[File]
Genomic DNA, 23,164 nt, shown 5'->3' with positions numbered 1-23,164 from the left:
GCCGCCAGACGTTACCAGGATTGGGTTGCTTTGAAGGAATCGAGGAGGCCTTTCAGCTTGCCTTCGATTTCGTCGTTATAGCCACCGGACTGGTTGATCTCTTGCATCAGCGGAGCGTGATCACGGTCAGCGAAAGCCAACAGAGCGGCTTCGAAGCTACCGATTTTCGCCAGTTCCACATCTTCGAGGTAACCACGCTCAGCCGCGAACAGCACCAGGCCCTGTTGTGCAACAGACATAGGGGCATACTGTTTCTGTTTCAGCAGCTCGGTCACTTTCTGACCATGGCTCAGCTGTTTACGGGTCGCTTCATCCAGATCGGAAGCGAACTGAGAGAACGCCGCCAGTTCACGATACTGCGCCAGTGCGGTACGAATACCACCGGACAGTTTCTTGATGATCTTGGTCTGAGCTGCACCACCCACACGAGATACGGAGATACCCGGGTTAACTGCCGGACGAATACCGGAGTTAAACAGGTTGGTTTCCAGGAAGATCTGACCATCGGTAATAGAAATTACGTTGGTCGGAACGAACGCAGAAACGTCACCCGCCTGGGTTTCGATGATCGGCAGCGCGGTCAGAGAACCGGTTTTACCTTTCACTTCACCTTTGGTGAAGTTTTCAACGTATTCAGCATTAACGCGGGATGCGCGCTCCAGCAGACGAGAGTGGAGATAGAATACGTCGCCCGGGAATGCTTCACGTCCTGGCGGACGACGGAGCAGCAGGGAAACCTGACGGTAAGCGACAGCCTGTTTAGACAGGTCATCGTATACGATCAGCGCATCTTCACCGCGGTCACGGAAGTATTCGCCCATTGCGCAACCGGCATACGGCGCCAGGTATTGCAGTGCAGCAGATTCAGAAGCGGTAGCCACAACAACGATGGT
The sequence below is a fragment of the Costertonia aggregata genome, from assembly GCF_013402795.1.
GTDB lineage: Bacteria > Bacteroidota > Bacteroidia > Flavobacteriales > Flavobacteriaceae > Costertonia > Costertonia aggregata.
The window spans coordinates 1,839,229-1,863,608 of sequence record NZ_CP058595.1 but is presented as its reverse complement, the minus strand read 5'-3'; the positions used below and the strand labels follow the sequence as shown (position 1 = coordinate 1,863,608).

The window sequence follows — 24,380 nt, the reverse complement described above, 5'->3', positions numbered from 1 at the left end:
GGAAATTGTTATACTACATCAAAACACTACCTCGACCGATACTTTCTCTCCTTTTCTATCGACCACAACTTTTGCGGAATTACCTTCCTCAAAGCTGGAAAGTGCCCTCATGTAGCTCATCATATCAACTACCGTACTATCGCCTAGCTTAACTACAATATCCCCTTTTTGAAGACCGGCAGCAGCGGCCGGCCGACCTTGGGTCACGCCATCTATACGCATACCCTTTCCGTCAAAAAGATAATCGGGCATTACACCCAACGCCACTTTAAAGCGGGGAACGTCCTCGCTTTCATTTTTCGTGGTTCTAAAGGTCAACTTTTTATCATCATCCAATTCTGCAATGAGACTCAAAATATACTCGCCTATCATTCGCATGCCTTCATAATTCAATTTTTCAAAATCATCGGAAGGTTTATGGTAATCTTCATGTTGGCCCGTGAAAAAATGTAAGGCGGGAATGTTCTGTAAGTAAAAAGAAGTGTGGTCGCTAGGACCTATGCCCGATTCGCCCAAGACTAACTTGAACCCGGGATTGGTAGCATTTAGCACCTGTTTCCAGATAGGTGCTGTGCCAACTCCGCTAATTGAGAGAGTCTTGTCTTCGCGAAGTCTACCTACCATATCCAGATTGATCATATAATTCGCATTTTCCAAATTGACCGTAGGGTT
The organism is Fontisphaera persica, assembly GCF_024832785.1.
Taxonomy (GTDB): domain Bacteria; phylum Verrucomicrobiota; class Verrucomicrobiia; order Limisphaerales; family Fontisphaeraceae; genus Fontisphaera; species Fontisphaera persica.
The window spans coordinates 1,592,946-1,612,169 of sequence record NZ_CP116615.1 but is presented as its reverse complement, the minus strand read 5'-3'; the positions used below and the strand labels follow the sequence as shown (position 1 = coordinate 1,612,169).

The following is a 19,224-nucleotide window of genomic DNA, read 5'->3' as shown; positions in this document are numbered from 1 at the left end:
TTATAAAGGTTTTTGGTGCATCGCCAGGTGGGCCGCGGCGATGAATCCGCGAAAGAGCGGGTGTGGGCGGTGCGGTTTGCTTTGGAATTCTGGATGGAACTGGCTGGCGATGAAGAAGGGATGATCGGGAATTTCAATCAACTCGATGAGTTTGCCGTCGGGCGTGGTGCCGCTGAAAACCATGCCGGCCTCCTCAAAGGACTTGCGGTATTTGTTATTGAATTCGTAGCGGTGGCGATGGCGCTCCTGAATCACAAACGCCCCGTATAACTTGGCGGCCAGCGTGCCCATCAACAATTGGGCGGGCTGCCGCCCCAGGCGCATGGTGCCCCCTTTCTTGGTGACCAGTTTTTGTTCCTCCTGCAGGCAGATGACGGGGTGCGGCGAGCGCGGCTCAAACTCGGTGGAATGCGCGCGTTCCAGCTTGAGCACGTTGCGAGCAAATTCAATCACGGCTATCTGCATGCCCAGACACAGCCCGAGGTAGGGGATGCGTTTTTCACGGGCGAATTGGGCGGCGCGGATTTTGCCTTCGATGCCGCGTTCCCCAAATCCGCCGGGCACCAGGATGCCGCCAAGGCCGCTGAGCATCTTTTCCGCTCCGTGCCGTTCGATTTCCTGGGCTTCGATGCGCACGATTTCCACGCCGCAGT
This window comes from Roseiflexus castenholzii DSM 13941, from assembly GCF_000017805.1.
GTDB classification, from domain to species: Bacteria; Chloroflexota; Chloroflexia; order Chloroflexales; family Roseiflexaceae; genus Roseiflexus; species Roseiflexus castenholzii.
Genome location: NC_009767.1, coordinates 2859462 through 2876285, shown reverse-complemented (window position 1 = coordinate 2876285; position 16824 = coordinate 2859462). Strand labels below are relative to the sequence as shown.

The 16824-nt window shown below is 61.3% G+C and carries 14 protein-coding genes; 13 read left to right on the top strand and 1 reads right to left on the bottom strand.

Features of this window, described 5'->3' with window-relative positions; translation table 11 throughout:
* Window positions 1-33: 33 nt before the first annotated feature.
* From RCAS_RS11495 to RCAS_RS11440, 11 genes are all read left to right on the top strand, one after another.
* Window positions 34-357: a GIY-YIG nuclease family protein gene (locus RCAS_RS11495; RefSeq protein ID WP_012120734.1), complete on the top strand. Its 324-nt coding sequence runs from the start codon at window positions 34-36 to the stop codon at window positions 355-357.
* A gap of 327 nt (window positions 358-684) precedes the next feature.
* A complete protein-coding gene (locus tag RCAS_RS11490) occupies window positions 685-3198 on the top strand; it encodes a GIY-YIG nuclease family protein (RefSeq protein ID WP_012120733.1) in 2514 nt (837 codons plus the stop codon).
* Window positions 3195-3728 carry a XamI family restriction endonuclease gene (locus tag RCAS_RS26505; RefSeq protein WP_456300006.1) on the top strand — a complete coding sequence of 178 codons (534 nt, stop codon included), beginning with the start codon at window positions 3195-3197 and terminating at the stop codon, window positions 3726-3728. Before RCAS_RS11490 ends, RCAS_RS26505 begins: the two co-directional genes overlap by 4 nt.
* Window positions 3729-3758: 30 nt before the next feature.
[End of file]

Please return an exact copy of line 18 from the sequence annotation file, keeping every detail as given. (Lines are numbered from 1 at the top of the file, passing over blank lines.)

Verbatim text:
* Window positions 1-33: 33 nt before the first annotated feature.